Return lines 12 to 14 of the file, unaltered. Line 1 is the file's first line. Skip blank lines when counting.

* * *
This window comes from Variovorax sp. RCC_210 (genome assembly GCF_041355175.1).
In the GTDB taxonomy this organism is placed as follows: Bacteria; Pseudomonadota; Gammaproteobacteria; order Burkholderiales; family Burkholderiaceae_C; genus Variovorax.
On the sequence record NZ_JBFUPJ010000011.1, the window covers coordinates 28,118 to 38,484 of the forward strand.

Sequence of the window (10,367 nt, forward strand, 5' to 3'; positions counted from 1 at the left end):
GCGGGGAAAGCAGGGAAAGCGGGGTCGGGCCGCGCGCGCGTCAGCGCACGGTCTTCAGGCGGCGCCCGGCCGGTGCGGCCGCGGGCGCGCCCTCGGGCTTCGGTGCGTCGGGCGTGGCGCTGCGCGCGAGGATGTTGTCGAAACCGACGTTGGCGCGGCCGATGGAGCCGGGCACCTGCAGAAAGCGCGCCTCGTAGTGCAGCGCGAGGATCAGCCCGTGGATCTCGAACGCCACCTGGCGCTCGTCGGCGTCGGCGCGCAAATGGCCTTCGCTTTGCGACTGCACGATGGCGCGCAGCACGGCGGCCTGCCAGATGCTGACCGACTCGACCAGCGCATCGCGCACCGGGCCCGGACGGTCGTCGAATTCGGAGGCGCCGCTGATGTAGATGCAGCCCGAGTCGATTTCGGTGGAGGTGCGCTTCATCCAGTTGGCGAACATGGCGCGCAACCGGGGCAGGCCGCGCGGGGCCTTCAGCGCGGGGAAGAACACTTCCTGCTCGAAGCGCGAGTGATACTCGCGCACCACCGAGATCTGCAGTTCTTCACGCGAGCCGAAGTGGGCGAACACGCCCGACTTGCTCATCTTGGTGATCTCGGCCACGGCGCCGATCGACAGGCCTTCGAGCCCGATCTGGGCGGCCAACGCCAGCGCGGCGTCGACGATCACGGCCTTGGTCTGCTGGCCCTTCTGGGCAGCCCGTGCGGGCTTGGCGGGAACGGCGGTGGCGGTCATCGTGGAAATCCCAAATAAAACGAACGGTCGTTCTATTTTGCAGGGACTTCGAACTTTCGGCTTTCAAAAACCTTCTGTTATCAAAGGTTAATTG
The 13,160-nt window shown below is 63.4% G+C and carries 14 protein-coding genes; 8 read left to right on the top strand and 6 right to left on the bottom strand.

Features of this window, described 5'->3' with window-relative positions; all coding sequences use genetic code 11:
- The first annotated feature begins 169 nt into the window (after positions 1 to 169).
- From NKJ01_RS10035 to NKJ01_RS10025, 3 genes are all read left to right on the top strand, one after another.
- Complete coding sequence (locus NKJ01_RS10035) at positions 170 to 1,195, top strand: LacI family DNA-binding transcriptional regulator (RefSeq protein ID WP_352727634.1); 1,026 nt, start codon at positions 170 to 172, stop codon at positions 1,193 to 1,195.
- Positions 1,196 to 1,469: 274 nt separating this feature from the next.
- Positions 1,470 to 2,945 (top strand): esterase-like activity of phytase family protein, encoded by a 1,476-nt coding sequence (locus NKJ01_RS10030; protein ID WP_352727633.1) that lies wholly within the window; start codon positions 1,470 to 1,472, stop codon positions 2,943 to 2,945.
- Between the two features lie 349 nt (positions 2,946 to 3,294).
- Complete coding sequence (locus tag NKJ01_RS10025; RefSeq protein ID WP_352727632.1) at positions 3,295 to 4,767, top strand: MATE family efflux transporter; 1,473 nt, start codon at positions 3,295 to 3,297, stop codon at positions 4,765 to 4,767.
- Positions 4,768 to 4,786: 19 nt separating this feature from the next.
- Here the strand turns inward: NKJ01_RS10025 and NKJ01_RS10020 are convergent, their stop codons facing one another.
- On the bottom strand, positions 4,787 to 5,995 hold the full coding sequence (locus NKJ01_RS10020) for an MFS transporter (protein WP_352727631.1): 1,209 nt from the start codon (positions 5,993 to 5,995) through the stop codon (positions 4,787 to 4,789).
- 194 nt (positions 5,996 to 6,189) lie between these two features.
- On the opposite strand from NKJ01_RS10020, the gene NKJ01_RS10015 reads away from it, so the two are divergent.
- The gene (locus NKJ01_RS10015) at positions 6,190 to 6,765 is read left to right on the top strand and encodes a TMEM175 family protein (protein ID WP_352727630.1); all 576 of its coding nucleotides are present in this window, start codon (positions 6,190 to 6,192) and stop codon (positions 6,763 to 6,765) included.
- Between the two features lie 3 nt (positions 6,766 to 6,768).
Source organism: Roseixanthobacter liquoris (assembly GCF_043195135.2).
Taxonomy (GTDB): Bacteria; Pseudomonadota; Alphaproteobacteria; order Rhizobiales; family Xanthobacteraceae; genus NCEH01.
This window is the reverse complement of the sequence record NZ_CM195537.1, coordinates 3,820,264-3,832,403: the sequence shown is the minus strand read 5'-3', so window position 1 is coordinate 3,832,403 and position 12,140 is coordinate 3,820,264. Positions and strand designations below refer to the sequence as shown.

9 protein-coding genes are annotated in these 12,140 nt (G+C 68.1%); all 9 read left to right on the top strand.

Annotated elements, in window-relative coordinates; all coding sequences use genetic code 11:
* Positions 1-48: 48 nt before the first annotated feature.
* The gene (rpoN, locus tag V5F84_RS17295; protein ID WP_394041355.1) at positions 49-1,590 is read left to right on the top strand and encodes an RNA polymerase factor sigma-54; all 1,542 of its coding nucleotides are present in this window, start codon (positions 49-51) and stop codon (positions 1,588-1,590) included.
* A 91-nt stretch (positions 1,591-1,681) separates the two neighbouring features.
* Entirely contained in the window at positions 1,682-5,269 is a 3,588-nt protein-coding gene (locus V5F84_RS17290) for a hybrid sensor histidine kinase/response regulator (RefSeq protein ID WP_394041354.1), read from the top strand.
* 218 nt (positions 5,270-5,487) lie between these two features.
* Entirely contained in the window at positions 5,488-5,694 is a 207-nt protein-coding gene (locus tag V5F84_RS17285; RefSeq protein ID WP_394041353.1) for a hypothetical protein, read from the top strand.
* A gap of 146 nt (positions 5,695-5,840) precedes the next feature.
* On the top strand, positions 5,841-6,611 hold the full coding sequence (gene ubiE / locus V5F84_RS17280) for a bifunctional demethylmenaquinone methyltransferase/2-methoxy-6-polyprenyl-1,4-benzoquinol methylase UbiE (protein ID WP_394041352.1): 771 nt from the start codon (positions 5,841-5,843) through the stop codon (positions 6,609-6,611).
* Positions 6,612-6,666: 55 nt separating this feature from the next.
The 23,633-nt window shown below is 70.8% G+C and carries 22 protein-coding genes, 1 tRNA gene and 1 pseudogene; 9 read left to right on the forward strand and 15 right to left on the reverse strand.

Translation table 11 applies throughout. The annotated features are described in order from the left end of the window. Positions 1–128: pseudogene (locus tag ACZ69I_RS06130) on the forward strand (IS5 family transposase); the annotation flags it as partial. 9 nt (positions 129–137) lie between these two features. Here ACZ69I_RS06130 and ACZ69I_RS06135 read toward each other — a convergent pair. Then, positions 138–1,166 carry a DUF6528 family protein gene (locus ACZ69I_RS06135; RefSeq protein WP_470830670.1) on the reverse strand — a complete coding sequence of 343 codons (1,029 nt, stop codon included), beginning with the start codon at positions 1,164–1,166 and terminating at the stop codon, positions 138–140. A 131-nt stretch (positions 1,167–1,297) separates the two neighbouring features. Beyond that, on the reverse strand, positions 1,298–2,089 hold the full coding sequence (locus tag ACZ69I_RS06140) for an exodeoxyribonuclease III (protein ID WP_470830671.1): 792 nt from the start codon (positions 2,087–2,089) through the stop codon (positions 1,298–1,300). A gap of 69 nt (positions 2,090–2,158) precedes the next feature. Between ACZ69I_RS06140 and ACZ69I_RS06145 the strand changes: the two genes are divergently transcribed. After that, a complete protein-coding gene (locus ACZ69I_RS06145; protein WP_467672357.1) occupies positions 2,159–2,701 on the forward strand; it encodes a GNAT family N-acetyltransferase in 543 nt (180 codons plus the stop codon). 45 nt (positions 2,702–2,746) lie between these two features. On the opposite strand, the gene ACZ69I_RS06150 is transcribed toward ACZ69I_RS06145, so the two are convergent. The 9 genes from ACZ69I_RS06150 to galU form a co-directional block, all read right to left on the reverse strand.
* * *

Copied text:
- Positions 1,470 to 2,945 (top strand): esterase-like activity of phytase family protein, encoded by a 1,476-nt coding sequence (locus NKJ01_RS10030; protein ID WP_352727633.1) that lies wholly within the window; start codon positions 1,470 to 1,472, stop codon positions 2,943 to 2,945.
- Between the two features lie 349 nt (positions 2,946 to 3,294).
- Complete coding sequence (locus tag NKJ01_RS10025; RefSeq protein ID WP_352727632.1) at positions 3,295 to 4,767, top strand: MATE family efflux transporter; 1,473 nt, start codon at positions 3,295 to 3,297, stop codon at positions 4,765 to 4,767.